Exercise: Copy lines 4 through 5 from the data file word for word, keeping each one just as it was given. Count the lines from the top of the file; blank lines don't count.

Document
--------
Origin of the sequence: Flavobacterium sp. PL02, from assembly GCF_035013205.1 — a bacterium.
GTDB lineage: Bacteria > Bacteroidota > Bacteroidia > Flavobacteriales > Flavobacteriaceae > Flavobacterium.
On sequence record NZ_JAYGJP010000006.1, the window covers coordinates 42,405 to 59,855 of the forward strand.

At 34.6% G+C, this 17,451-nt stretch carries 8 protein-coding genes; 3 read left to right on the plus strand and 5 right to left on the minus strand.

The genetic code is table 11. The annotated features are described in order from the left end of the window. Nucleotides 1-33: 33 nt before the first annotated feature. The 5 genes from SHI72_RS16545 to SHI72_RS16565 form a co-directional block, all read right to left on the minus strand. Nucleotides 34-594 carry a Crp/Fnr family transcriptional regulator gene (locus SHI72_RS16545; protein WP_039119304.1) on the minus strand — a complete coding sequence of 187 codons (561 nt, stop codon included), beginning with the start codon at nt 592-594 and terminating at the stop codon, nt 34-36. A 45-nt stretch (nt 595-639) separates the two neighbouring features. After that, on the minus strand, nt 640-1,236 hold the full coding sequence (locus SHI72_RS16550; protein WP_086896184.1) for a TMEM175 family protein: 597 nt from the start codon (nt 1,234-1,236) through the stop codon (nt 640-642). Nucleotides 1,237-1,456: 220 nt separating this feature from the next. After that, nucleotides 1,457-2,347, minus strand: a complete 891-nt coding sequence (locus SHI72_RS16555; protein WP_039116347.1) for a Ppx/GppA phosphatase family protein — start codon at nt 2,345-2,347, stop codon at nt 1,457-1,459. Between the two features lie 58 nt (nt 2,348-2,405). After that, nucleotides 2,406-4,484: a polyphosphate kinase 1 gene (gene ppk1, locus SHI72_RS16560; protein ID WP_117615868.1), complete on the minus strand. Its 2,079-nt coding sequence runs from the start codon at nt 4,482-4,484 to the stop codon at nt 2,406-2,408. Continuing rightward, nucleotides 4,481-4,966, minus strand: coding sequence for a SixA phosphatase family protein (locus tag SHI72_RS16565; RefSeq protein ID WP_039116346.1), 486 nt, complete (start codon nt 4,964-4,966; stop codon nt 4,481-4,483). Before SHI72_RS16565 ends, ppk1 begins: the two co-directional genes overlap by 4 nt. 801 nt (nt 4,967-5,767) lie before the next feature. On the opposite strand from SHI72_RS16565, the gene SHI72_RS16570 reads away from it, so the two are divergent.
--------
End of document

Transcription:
At 34.6% G+C, this 17,451-nt stretch carries 8 protein-coding genes; 3 read left to right on the plus strand and 5 right to left on the minus strand.

The genetic code is table 11. The annotated features are described in order from the left end of the window. Nucleotides 1-33: 33 nt before the first annotated feature. The 5 genes from SHI72_RS16545 to SHI72_RS16565 form a co-directional block, all read right to left on the minus strand. Nucleotides 34-594 carry a Crp/Fnr family transcriptional regulator gene (locus SHI72_RS16545; protein WP_039119304.1) on the minus strand — a complete coding sequence of 187 codons (561 nt, stop codon included), beginning with the start codon at nt 592-594 and terminating at the stop codon, nt 34-36. A 45-nt stretch (nt 595-639) separates the two neighbouring features. After that, on the minus strand, nt 640-1,236 hold the full coding sequence (locus SHI72_RS16550; protein WP_086896184.1) for a TMEM175 family protein: 597 nt from the start codon (nt 1,234-1,236) through the stop codon (nt 640-642). Nucleotides 1,237-1,456: 220 nt separating this feature from the next. After that, nucleotides 1,457-2,347, minus strand: a complete 891-nt coding sequence (locus SHI72_RS16555; protein WP_039116347.1) for a Ppx/GppA phosphatase family protein — start codon at nt 2,345-2,347, stop codon at nt 1,457-1,459. Between the two features lie 58 nt (nt 2,348-2,405). After that, nucleotides 2,406-4,484: a polyphosphate kinase 1 gene (gene ppk1, locus SHI72_RS16560; protein ID WP_117615868.1), complete on the minus strand. Its 2,079-nt coding sequence runs from the start codon at nt 4,482-4,484 to the stop codon at nt 2,406-2,408. Continuing rightward, nucleotides 4,481-4,966, minus strand: coding sequence for a SixA phosphatase family protein (locus tag SHI72_RS16565; RefSeq protein ID WP_039116346.1), 486 nt, complete (start codon nt 4,964-4,966; stop codon nt 4,481-4,483). Before SHI72_RS16565 ends, ppk1 begins: the two co-directional genes overlap by 4 nt. 801 nt (nt 4,967-5,767) lie before the next feature. On the opposite strand from SHI72_RS16565, the gene SHI72_RS16570 reads away from it, so the two are divergent.